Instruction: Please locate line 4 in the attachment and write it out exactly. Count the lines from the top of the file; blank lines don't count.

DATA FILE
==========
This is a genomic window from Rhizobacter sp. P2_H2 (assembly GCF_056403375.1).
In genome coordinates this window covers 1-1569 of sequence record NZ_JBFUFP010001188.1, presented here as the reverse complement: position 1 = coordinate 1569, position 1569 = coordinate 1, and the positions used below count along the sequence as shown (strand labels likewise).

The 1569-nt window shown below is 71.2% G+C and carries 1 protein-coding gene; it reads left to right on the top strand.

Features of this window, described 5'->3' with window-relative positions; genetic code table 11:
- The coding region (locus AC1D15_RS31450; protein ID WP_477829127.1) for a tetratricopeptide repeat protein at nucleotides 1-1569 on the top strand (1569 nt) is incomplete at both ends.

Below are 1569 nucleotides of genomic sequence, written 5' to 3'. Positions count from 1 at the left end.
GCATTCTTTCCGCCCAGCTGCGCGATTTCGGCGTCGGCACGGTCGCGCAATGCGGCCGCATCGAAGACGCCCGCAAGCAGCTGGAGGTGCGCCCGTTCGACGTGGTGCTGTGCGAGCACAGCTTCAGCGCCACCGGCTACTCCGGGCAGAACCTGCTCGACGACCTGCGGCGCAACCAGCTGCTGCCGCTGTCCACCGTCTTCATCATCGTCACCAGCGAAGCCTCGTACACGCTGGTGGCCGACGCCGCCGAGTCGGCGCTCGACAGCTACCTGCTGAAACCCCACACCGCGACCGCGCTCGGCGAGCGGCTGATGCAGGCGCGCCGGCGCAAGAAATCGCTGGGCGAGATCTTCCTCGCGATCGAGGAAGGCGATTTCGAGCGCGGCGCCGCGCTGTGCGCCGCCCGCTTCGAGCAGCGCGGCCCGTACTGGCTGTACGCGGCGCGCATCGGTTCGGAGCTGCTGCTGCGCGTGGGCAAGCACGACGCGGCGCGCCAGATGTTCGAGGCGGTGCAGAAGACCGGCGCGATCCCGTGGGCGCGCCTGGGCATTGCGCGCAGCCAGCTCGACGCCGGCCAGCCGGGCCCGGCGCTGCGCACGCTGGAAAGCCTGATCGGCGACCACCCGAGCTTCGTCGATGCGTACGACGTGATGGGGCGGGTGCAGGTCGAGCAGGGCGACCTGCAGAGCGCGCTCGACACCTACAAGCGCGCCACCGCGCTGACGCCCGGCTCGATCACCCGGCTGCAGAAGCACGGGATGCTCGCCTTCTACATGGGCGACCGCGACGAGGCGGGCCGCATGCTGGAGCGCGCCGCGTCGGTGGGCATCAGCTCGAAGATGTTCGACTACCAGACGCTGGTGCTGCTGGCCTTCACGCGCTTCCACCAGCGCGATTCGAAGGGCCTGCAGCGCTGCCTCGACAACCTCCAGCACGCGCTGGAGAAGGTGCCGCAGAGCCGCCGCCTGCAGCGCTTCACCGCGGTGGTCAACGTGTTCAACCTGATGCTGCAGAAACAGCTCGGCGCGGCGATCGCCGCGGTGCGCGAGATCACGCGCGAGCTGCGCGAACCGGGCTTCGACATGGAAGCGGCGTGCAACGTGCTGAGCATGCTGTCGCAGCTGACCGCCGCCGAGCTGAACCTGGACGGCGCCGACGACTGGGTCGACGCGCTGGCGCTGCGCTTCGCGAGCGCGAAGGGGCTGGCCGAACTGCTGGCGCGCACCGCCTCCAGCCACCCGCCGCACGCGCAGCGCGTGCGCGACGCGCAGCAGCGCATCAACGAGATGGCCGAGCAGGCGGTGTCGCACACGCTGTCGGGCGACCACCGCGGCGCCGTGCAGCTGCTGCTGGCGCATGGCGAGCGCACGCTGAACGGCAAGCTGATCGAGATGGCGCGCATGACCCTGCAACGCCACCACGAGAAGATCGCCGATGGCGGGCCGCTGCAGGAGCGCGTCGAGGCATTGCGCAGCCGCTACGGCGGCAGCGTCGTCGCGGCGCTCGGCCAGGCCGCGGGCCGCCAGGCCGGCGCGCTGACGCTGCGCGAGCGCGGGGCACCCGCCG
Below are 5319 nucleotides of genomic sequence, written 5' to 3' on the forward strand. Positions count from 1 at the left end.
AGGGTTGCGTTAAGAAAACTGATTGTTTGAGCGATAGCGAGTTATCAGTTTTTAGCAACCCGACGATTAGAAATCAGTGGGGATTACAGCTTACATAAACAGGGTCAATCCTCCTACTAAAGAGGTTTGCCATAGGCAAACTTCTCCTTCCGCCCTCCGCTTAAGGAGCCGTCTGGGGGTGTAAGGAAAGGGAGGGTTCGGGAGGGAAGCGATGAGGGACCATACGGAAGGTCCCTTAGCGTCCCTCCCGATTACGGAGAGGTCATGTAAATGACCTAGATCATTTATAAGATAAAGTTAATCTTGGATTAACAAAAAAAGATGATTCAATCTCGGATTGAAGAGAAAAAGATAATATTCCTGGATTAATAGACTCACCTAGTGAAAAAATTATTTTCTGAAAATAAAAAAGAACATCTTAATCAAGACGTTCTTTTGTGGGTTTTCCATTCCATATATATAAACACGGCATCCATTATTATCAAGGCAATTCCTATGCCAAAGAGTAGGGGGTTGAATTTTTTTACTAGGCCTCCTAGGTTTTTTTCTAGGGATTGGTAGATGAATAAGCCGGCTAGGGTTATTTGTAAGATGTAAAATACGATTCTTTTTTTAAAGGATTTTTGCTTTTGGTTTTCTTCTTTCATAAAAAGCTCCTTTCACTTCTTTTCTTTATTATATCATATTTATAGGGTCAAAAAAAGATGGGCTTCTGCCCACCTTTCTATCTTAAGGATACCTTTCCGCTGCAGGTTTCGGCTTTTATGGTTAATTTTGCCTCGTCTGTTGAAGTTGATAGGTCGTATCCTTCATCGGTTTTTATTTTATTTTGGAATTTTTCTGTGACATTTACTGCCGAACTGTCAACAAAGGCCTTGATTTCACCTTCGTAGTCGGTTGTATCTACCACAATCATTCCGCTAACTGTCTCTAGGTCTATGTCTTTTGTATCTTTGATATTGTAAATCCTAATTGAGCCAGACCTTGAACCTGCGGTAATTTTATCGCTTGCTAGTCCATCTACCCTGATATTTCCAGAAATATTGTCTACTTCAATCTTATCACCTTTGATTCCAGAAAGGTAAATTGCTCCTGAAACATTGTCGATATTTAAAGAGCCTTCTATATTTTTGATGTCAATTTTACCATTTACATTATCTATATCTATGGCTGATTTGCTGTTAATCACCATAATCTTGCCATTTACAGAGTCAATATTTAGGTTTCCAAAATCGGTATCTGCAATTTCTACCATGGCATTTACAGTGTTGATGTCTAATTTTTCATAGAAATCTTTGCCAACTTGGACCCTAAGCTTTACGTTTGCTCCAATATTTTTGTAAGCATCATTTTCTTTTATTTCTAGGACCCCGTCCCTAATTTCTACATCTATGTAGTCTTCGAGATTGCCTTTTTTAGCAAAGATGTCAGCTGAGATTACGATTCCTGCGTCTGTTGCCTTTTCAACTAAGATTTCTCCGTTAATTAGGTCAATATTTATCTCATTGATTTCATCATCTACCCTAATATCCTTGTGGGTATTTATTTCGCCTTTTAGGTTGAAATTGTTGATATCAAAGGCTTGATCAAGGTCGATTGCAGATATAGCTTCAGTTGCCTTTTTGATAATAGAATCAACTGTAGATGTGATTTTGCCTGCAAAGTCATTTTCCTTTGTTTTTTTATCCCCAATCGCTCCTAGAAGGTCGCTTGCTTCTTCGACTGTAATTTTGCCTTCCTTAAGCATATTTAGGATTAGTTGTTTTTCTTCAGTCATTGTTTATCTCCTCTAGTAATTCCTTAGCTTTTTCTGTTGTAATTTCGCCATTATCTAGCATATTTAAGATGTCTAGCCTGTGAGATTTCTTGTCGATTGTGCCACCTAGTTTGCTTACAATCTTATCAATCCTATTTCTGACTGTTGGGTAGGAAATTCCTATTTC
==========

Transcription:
Features of this window, described 5'->3' with window-relative positions; genetic code table 11: